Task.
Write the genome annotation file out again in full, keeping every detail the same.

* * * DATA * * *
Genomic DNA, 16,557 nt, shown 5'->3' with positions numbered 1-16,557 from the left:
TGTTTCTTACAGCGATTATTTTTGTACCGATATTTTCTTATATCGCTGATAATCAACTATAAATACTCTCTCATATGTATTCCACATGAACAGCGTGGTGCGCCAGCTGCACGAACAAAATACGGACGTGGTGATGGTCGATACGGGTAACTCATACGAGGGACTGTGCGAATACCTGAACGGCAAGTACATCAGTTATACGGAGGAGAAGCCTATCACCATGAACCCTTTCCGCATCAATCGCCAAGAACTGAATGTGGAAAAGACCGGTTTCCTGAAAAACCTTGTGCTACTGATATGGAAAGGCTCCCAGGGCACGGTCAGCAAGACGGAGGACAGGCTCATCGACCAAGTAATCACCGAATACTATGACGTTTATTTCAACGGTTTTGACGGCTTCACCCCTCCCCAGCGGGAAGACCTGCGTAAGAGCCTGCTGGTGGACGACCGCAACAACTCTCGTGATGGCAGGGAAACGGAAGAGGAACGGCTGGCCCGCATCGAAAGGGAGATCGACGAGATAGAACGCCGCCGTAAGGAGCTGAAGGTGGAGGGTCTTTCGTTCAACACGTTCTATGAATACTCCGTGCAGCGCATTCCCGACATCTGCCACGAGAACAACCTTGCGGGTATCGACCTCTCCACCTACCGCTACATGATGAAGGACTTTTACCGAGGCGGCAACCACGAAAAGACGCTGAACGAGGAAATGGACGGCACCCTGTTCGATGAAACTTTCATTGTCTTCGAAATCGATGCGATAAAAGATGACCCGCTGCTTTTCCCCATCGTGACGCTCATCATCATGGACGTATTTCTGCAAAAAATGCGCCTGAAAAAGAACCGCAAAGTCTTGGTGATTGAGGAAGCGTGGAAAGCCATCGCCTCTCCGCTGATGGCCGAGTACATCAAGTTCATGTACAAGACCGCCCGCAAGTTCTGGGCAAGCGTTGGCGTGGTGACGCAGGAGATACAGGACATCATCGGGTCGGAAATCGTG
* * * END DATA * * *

Genomic DNA, 16,557 nt, shown 5'->3' with positions numbered 1-16,557 from the left:
TGTTTCTTACAGCGATTATTTTTGTACCGATATTTTCTTATATCGCTGATAATCAACTATAAATACTCTCTCATATGTATTCCACATGAACAGCGTGGTGCGCCAGCTGCACGAACAAAATACGGACGTGGTGATGGTCGATACGGGTAACTCATACGAGGGACTGTGCGAATACCTGAACGGCAAGTACATCAGTTATACGGAGGAGAAGCCTATCACCATGAACCCTTTCCGCATCAATCGCCAAGAACTGAATGTGGAAAAGACCGGTTTCCTGAAAAACCTTGTGCTACTGATATGGAAAGGCTCCCAGGGCACGGTCAGCAAGACGGAGGACAGGCTCATCGACCAAGTAATCACCGAATACTATGACGTTTATTTCAACGGTTTTGACGGCTTCACCCCTCCCCAGCGGGAAGACCTGCGTAAGAGCCTGCTGGTGGACGACCGCAACAACTCTCGTGATGGCAGGGAAACGGAAGAGGAACGGCTGGCCCGCATCGAAAGGGAGATCGACGAGATAGAACGCCGCCGTAAGGAGCTGAAGGTGGAGGGTCTTTCGTTCAACACGTTCTATGAATACTCCGTGCAGCGCATTCCCGACATCTGCCACGAGAACAACCTTGCGGGTATCGACCTCTCCACCTACCGCTACATGATGAAGGACTTTTACCGAGGCGGCAACCACGAAAAGACGCTGAACGAGGAAATGGACGGCACCCTGTTCGATGAAACTTTCATTGTCTTCGAAATCGATGCGATAAAAGATGACCCGCTGCTTTTCCCCATCGTGACGCTCATCATCATGGACGTATTTCTGCAAAAAATGCGCCTGAAAAAGAACCGCAAAGTCTTGGTGATTGAGGAAGCGTGGAAAGCCATCGCCTCTCCGCTGATGGCCGAGTACATCAAGTTCATGTACAAGACCGCCCGCAAGTTCTGGGCAAGCGTTGGCGTGGTGACGCAGGAGATACAGGACATCATCGGGTCGGAAATCGTG